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Rules around charitable giving need to be overhauled

6 December 2023

Tax reform conversations can sometimes seem somewhat abstract. But tax policy can have very real and immediate impacts on our lives.

Nowhere is the human impact of tax policy more evident than in our deductible gift recipient system, which provides an income tax deduction for giving to particular charities.

The system directly or indirectly affects millions of Australians from all walks of life.

By lowering the ‘price’ of giving, the deduction encourages Australians to give more to particular charitable causes than they otherwise would.

Most tax deductions for giving are claimed by those on higher taxable incomes. While critics claim this is unfair, this ignores both the policy’s purpose and its human impact.

The deduction lowers fundraising costs for eligible charities, enabling taxpayers to direct money towards those areas where markets and government perform poorly.

Indeed, by boosting the voluntary redistribution of income and wealth, the deduction benefits recipients – including the most disadvantaged and marginalised Australians.

The system also generates broader ‘social capital’ benefits, contributing to more volunteering, greater cooperation and the formation of social networks and trust.

In aggregate, our deductible gift recipients settings provide a formidable set of incentives. For example, in 2019-20, 4.4 million Australians claimed $3.9 billion in tax deductions for giving. And the real value of tax-deductible donations has tripled over the past two decades.

The Australian Government has a goal of doubling giving by 2030, and the tax deduction for giving will play a vital role in helping to achieve that goal.

But we should never forget the human element of this target and what it is actually trying to achieve.

While higher overall donations can be a sign of a more generous, civil society, the mix of giving can be just as important: additional funds should ideally flow towards activities that will maximise community wellbeing and help those most in need.

Unfortunately, the deductible gift recipients eligibility system for charities – the main policy lever for influencing the mix of giving – is not fit for purpose.

Since its introduction over 100 years ago, the policy has evolved in an ad hoc and piecemeal fashion.

Not all charitable activities are eligible for deductible gift recipient status. Nor should they be. But there is currently no explicit policy rationale justifying why some activities can receive tax-deductible funds while others cannot. For example, a charity focusing on preventing illnesses is currently eligible, but a charity focusing on preventing injuries is not.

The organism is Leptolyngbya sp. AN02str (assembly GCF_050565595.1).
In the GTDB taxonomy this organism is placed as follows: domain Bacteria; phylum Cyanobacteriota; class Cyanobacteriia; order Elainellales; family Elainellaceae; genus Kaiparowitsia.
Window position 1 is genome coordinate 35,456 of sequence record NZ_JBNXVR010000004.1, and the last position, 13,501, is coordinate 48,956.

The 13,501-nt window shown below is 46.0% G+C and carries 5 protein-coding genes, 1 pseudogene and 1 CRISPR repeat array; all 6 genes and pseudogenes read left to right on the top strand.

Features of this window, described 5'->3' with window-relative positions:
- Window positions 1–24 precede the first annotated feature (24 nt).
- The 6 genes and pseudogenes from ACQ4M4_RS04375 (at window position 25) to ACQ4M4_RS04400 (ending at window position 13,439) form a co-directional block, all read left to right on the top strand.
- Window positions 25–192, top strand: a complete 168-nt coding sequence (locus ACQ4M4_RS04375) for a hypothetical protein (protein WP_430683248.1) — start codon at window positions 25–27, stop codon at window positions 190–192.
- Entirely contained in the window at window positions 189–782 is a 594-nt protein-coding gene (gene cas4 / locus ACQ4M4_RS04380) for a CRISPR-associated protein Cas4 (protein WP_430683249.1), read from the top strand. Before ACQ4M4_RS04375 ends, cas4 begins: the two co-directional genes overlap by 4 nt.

If this were the only flaw in the system, it would more than justify significant reform.

Unfortunately, the reality of trying to secure deductible gift recipient eligibility – the human element – is even worse for some charities.

It should be easy – as Adam Smith put it in his Theory of moral sentiments – for Australians to ‘indulge our benevolent affections’. But for many charities, trying to obtain this status can feel like a battle against malevolent intentions.

Smaller, vibrant start-up charities in particular can incur significant costs when navigating their way through complexities of the system.

In the absence of sound policy principles, the problems will only get worse.

To address these issues, the Productivity Commission recommends that the system be thoroughly overhauled.

Deductible gift recipient eligibility should be guided by three simple economic principles: whether activities are expected to generate net community-wide benefits; whether subsidising donations is the best way to support those activities; and whether there is a material risk that tax-deductible donations can be converted to private benefits for donors.

For example, while there are sound economic and social reasons for government support for school infrastructure, there is a material risk that tax-deductible donations to school building funds could be converted to private benefits for donors.

This is unlikely to be the best way to direct taxpayer support to where it is needed most.

Our proposals would refocus the system towards activities with wider community benefits, and transition arrangements would need to be put in place.

Scholarship funds that provide disadvantaged children with education opportunities would retain the status – as
would schools registered as public benevolent institutions.

Arm’s-length charities that have specific equity objectives and make grants for educational purposes would be expected to gain deductible gift recipient status.

Importantly, excluded activities would still be able to seek and receive funding from other sources, including government grants and private donations – but the latter would not be tax deductible for donors.

Most classes of charitable activity would be in scope for the status.

Indeed, the reforms are expected to increase the number of charities with this status from about 25,000 to between 30,000 and 40,000.

This would mean a more diverse range of charities with deductible gift recipient status. A wider range of causes and beneficiaries could benefit from philanthropy and co-investment from Australian taxpayers, providing donors with even more choice. It will particularly benefit the many smaller volunteer-run charities that currently miss out on the status.

Together with our recommendations on charity regulation and the provision of information, these changes would establish firm foundations for the future of philanthropy, so that the benefits of giving can continue to be realised across Australia.

In other words: genuine tax reform, with a human focus.

This article was written by Deputy Chair Alex Robson and published in the Australian Financial Review on 6 December 2023.